Summit Daily letters: County flow control proposal raises questions |

Summit Daily letters: County flow control proposal raises questions

County flow control proposal raises questions

Summit County is filling the last dump that will ever likely be approved. The county should be doing everything possible to extend the life of the dump; not demanding more volume to fill it up. Chances are with today’s rigid sighting requirements, the existing dump will be our last.

The present location high above the Snake River poses great financial challenges. It is quoted as one of the highest costing such facilities in the state of Colorado. Since 2013, landfill payroll costs have gone up 38 percent, engineering 418 percent representing over one half million dollars! With a challenging budget year at hand, wouldn’t a complete review of competitiveness seem to be reasonable?

Timberline has indicated issues with the present SCRAP (Summit County Resource Allocation Park). Closed due to wind, haulers still have to make their contracted rounds. Open hours do not match trash haulers’ hours. A full truck is of no value when additional customers need to be serviced. Timberline has resorted to building a transfer station in Silver Plume and from there, they transport to Denver for disposal at a far less expensive rate.

Current flow control will require all trash collected in the county be deposited in our subsidized dump, which could perhaps increase residential rates substantially or put some out of business. This potentially could result in a loss of competition as well as significant consumer rate increases.

Volume fluctuations are normal in a business environment and should trigger a realignment of the expense structure perhaps calling for difficult decisions.

Let’s review the options and possibly recruit an expert to study and recommend the best path forward.

John and Pat Taylor


Not my messenger

I attended the Women’s March in Denver. As I thought about going I was reminded of words during another divisive period in American history — President Lincoln’s inaugural address when his message was “With malice toward none, with charity for all.”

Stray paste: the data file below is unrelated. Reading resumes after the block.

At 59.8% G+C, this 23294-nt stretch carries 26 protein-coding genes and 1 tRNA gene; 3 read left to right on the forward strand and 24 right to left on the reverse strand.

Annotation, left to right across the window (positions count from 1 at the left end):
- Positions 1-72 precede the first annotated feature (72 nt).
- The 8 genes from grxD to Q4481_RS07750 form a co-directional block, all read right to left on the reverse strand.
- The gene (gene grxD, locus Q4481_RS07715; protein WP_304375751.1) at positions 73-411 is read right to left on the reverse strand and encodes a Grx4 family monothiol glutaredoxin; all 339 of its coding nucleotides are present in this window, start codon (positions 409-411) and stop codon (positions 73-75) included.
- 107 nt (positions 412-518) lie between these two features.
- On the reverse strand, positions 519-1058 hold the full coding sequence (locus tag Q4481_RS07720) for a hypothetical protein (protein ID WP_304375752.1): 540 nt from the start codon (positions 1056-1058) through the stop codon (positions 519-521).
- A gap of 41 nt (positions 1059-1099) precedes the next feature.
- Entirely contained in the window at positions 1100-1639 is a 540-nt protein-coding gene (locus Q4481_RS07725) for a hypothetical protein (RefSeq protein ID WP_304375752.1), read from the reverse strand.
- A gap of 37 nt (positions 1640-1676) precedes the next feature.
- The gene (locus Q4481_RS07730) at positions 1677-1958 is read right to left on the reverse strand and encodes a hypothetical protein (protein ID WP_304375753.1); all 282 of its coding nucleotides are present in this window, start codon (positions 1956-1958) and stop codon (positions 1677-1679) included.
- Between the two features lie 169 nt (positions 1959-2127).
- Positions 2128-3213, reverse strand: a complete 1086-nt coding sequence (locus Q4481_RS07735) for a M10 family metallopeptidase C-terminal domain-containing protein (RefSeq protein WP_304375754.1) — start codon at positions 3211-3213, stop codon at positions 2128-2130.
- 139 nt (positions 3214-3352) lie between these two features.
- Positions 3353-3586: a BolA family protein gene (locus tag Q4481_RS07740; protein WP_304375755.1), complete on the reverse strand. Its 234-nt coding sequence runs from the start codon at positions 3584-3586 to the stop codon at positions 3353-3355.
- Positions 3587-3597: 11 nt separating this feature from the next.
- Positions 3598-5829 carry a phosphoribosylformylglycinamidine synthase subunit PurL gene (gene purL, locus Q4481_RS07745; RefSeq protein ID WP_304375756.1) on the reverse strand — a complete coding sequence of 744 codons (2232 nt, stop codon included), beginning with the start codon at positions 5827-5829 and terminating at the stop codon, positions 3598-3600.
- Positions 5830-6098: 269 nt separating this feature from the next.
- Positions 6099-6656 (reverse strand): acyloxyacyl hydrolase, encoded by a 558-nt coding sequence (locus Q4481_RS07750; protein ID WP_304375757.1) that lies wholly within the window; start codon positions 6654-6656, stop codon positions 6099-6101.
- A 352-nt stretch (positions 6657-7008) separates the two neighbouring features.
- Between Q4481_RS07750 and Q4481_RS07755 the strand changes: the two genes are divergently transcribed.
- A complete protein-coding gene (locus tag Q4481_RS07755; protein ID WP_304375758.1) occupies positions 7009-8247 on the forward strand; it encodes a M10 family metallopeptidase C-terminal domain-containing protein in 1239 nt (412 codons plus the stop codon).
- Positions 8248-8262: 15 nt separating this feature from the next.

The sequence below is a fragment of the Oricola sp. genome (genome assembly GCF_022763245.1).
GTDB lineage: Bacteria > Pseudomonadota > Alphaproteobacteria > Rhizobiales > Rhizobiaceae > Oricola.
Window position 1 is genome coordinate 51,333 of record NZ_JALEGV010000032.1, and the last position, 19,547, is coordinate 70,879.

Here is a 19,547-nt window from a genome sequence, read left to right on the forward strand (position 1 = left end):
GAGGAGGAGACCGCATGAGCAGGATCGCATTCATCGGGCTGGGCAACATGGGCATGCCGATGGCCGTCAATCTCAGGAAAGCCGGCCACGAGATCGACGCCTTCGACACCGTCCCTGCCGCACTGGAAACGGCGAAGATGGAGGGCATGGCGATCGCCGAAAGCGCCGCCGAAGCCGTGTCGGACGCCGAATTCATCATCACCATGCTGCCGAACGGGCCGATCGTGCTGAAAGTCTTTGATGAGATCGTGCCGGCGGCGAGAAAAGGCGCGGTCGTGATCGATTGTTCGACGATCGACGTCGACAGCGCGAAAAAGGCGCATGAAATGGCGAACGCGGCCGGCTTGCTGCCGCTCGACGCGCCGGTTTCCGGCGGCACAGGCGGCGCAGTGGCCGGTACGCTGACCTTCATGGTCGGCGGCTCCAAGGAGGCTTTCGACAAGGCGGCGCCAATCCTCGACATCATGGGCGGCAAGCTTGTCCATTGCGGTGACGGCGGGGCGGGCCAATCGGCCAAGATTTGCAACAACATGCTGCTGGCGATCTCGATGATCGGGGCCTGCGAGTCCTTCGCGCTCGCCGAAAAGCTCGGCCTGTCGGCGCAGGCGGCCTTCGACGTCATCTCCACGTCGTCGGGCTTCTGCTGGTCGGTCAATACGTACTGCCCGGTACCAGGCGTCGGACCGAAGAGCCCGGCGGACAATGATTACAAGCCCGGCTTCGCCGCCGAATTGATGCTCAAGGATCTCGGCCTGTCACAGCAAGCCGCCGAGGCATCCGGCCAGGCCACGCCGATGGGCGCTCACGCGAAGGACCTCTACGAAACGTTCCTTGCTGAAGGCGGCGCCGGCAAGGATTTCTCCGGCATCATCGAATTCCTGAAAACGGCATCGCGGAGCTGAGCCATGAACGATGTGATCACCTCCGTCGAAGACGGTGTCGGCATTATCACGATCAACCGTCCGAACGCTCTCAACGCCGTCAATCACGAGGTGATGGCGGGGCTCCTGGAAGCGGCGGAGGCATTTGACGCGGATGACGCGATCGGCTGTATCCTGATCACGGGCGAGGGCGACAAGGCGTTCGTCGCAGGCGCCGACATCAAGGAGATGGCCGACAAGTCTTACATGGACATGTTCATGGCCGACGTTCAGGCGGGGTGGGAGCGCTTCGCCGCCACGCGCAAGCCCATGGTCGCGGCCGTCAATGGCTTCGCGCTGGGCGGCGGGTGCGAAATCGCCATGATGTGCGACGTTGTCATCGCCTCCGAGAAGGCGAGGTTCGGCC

I have been asked several times why I was going and what I expected to achieve. They are much the same. Although Trump is reluctantly my president, he is not my messenger. I went because I want the President and the Congress to hear the millions of voices who:

• Believe science and recognize climate change is effected by fossil fuel emissions.

• Voices who want to protect the environment and national parks.

• Voices who support moving toward 100 percent renewable energy.

• Voices who want all Americans to have affordable health care and improve the Affordable Care Act not repeal it.

• Voices who want the United States to support the United Nations and honor our treaties.

• Voices who want to support, protect and improve public education.

• Voices who want to protect a woman’s right to choose.

• Voices who want to protect the right to vote.

• Voices who want the rich to pay their fair share of taxes.

• Voices who want to protect Dreamers not to deport them.

• Voices who believe in LGBT rights and the right to marry the person they love.

• Voices who believe the United States of America is stronger and great when we treat all religions, all races, all people with respect and lead the world expressing the democratic principles this country stands for.

What did I expect to achieve? I hoped to make a statement so strong with so many voices that the President and Congress would realize our voices are here to stay and need to be heard. This is OUR message Mr. President and we are the majority.